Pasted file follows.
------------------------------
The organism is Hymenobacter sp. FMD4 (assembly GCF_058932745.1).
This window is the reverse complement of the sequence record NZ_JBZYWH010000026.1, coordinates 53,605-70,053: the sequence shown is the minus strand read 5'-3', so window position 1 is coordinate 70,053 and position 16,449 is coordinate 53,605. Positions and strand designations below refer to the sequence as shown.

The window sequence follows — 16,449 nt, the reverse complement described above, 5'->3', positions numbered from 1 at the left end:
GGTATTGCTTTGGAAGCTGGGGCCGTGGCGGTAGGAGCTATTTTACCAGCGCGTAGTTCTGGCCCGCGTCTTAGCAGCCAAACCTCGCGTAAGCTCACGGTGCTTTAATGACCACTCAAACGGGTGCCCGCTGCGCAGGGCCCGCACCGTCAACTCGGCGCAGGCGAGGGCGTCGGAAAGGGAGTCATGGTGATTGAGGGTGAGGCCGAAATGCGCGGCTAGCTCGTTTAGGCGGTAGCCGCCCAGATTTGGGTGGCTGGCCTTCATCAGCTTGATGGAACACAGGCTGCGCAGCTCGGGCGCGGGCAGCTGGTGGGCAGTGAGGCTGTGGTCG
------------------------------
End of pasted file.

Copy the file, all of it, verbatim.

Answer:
The organism is Hymenobacter sp. FMD4 (assembly GCF_058932745.1).
This window is the reverse complement of the sequence record NZ_JBZYWH010000026.1, coordinates 53,605-70,053: the sequence shown is the minus strand read 5'-3', so window position 1 is coordinate 70,053 and position 16,449 is coordinate 53,605. Positions and strand designations below refer to the sequence as shown.

The window sequence follows — 16,449 nt, the reverse complement described above, 5'->3', positions numbered from 1 at the left end:
GGTATTGCTTTGGAAGCTGGGGCCGTGGCGGTAGGAGCTATTTTACCAGCGCGTAGTTCTGGCCCGCGTCTTAGCAGCCAAACCTCGCGTAAGCTCACGGTGCTTTAATGACCACTCAAACGGGTGCCCGCTGCGCAGGGCCCGCACCGTCAACTCGGCGCAGGCGAGGGCGTCGGAAAGGGAGTCATGGTGATTGAGGGTGAGGCCGAAATGCGCGGCTAGCTCGTTTAGGCGGTAGCCGCCCAGATTTGGGTGGCTGGCCTTCATCAGCTTGATGGAACACAGGCTGCGCAGCTCGGGCGCGGGCAGCTGGTGGGCAGTGAGGCTGTGGTCG